• B01J37/00Processes, in general, for preparing catalysts; Processes, in general, for activation of catalysts
    • B01J37/0009Use of binding agents; Moulding; Pressing; Powdering; Granulating; Addition of materials ameliorating the mechanical properties of the product catalyst
    • B01J37/0027Powdering
    • B01J37/0045Drying a slurry, e.g. spray drying
    • BPERFORMING OPERATIONS; TRANSPORTING
    • B01PHYSICAL OR CHEMICAL PROCESSES OR APPARATUS IN GENERAL
    • B01JCHEMICAL OR PHYSICAL PROCESSES, e.g. CATALYSIS OR COLLOID CHEMISTRY; THEIR RELEVANT APPARATUS
    • B01J37/00Processes, in general, for preparing catalysts; Processes, in general, for activation of catalysts
    • B01J37/02Impregnation, coating or precipitation
    • B01J37/0201Impregnation
    • B01J37/0203Impregnation the impregnation liquid containing organic compounds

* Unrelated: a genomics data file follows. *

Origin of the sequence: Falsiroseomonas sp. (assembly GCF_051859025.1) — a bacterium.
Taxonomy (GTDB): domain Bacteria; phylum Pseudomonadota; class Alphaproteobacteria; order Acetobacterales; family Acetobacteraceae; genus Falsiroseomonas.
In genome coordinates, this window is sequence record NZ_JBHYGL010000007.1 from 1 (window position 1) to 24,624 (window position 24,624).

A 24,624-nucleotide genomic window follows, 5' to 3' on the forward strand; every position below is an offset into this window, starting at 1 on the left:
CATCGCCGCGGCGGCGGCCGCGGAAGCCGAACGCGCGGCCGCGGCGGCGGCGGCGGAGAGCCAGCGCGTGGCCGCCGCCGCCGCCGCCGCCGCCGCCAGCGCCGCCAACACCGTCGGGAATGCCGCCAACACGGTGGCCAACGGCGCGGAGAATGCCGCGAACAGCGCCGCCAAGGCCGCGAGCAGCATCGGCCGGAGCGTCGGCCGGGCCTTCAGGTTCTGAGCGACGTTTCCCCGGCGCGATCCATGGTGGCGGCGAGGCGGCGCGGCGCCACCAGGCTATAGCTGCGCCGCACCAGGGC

• BPERFORMING OPERATIONS; TRANSPORTING
    • B01PHYSICAL OR CHEMICAL PROCESSES OR APPARATUS IN GENERAL
    • B01JCHEMICAL OR PHYSICAL PROCESSES, e.g. CATALYSIS OR COLLOID CHEMISTRY; THEIR RELEVANT APPARATUS
    • B01J37/00Processes, in general, for preparing catalysts; Processes, in general, for activation of catalysts
    • B01J37/02Impregnation, coating or precipitation
    • B01J37/024Multiple impregnation or coating
    • B01J37/0246Coatings comprising a zeolite
    • CCHEMISTRY; METALLURGY
    • C04CEMENTS; CONCRETE; ARTIFICIAL STONE; CERAMICS; REFRACTORIES
    • C04BLIME, MAGNESIA; SLAG; CEMENTS; COMPOSITIONS THEREOF, e.g. MORTARS, CONCRETE OR LIKE BUILDING MATERIALS; ARTIFICIAL STONE; CERAMICS; REFRACTORIES; TREATMENT OF NATURAL STONE
    • C04B38/00Porous mortars, concrete, artificial stone or ceramic ware; Preparation thereof